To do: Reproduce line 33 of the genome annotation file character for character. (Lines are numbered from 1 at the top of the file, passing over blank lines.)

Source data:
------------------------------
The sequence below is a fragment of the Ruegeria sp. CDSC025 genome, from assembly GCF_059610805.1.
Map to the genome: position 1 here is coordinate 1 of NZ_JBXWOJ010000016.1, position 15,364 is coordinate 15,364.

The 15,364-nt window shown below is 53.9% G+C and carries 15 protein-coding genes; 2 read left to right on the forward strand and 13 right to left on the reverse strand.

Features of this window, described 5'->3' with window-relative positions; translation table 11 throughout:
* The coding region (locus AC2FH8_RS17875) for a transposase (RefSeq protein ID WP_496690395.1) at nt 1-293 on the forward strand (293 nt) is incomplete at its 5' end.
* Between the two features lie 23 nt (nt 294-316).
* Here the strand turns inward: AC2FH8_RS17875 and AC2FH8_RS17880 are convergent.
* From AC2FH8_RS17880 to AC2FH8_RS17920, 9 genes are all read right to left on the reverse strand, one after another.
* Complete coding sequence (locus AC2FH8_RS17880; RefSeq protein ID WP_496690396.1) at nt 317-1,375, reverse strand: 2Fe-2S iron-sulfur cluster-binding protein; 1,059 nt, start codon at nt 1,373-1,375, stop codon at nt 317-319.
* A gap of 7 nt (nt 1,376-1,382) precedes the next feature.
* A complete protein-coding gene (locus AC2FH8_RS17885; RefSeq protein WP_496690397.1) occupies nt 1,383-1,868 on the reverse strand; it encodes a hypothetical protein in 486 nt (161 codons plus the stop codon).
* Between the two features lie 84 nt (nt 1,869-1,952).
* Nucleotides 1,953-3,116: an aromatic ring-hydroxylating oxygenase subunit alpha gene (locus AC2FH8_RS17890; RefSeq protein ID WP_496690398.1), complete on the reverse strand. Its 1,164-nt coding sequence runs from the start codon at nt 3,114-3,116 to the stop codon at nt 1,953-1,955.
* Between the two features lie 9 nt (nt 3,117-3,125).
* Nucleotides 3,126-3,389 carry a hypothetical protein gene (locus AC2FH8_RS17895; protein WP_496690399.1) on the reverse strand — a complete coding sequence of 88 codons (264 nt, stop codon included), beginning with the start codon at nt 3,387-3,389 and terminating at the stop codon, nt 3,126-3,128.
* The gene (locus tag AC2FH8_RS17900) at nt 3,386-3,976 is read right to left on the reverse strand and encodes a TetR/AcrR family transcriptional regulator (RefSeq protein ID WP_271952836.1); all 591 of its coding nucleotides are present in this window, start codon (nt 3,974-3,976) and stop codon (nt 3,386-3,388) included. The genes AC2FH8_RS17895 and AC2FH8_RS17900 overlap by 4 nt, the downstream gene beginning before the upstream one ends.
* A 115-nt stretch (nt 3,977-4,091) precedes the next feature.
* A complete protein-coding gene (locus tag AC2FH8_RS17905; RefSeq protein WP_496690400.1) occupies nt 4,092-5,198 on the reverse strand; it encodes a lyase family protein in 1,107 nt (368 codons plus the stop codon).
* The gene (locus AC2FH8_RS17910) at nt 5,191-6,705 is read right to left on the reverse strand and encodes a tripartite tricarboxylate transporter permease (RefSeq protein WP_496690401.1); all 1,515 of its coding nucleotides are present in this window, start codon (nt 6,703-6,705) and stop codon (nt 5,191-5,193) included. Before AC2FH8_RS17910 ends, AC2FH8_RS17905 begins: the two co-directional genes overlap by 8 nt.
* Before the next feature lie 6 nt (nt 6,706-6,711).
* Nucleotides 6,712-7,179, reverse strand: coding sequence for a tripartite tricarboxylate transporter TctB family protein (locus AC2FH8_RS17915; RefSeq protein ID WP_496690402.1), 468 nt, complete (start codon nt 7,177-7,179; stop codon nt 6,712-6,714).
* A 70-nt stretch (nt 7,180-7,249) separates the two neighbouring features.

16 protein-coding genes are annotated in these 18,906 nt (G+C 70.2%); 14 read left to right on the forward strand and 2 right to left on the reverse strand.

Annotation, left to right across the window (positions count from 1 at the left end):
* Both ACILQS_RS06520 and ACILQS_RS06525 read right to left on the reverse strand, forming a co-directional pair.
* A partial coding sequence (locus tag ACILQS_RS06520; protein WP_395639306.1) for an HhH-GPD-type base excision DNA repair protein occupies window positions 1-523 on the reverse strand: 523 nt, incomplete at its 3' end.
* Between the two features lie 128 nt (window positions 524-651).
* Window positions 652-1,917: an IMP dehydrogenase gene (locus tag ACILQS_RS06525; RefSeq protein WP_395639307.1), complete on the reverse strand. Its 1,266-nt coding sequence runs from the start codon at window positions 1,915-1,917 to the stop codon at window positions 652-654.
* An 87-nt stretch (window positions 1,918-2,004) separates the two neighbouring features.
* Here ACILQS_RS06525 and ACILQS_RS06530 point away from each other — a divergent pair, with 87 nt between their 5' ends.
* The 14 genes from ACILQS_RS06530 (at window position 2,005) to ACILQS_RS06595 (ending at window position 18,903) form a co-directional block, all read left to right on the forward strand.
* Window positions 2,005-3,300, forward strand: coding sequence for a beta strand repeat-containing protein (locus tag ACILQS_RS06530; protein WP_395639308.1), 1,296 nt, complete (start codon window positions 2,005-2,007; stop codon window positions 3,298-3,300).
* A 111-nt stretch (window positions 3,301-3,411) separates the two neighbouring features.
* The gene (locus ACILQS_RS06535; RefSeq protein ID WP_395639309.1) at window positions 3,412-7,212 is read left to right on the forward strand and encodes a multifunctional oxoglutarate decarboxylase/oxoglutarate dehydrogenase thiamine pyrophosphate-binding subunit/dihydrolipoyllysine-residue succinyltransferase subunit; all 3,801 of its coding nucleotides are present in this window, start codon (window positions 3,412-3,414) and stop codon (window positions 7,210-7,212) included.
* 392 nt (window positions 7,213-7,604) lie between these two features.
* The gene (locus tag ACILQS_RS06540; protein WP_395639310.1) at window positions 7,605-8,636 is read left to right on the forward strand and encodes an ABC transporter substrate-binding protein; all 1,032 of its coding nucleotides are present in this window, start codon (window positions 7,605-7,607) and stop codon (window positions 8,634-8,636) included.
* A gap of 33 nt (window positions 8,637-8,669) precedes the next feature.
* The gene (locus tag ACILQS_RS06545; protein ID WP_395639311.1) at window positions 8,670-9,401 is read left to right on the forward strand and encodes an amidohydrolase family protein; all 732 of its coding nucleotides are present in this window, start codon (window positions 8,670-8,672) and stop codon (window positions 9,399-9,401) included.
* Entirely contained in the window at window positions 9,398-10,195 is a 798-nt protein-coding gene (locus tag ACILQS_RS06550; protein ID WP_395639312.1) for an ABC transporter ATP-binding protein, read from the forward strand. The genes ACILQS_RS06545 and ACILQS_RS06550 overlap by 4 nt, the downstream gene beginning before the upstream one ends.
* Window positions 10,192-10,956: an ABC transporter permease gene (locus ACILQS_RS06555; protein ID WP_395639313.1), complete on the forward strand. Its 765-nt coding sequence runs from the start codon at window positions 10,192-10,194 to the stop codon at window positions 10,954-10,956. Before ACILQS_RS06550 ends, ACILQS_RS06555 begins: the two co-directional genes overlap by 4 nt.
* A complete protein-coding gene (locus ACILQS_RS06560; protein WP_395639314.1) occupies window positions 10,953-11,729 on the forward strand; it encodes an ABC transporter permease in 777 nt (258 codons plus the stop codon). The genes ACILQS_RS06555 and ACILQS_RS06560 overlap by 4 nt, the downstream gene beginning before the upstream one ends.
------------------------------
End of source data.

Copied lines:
* A 111-nt stretch (window positions 3,301-3,411) separates the two neighbouring features.